Exploits of a DEG gardener at home (Jill)

Do you have to have a magnificent home garden to become a DEG volunteer? Absolutely not! (Or I am here under false pretences!) I do grow lots at home – predominantly fruit trees. Oh – and lots and lots of weeds. Who knew that some of my weeds can be eaten?! I was an avid gardener in my younger days but that was a long time ago. The COVID lockdowns prompted me to take an interest in growing more food – kale, lettuce, spinach, rocket, herbs and more recently broccoli and cauliflower. Could I become self-sufficient? No way! For me being a DEG volunteer means a delightful way to spend every second Saturday morning being part of an active friendly welcoming community group and learning heaps.

Sunflowers are planted here. 2 weeks later they are 5 cm tall!

Sunflowers were mentioned in the DEG newsletter. I always miss the boat – thinking as I admire those in full bloom in others’ gardens each year that I should have planted some. So this year I have seed from the beautiful DEG sunflowers you may have seen near the library entrance (naturalised to local conditions) and planted them on 31/8/22.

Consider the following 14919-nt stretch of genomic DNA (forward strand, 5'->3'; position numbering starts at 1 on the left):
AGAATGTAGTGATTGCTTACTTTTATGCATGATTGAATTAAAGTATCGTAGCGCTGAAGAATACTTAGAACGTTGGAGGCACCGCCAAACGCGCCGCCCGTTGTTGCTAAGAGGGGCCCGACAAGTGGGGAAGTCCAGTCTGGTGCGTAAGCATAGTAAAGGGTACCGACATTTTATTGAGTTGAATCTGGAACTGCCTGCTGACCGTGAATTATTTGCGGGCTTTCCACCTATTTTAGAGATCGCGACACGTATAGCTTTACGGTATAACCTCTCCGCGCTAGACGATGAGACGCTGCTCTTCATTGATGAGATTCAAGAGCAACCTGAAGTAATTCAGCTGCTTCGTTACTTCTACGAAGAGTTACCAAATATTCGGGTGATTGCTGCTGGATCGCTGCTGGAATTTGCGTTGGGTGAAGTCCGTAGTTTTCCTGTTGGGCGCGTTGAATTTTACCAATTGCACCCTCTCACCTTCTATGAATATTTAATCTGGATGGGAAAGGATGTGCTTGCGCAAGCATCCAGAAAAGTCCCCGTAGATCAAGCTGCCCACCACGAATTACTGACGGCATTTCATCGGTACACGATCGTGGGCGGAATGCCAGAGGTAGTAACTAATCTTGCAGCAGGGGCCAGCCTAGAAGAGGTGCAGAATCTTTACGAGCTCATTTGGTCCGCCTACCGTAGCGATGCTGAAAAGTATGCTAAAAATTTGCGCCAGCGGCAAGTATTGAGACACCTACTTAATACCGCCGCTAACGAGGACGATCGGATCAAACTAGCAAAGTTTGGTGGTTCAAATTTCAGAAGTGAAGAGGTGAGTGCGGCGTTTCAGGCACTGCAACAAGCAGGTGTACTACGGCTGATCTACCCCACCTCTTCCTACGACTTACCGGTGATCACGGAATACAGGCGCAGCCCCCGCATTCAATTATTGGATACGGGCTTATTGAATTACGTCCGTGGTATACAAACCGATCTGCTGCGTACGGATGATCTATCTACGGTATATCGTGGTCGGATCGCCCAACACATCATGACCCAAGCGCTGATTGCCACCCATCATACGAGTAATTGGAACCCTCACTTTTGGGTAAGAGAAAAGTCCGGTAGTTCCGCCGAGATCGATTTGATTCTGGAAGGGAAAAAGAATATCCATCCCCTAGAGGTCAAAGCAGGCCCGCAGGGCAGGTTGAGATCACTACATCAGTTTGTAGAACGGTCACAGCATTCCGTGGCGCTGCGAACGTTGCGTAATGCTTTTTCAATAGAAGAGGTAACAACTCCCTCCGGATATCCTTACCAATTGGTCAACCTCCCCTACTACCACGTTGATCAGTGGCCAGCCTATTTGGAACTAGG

Toilet paper rolls make great seedling starters.

I also have a prolific DEG cherry tomato. The one plant I was gifted cropped prolifically and continues to fruit. It occupies an area of about 1.5m x 2m. I read somewhere that you can grow tomatoes from a cutting. Let’s see if that works! The toilet-roll tubes here contain coriander seed, hopefully being raised for the upcoming DEG mini wicking bed workshop on 22nd October. (register at https://events.humanitix.com/2022-deg-herb-planter-workshop-make-mini-wicking-beds-from-repurposed-materials)

Shopping bags can be used as grow bags.

Also inspired by the DEG gardeners, I planted some of those horrendously expensive Kipfler potatoes in my raised garden bed in the hope of growing my own. Novice mistake – I have since learned that one should ‘hill up’ potatoes as they grow to increase the yield. (Thanks Tony and Chris.)  Not an option when the bed is already full to the brim. My solution is to cut an ‘X’ in the bottom of a shopping bag, slip it over the plant, and fill it with soil. We will see if that works. Two more bags are to be added. This bed also contains broad beans, rocket, spinach and self-seeded coriander. I tend not to fill beds with a single crop – I figure pests might have to work harder to find what they want in a mixed bed.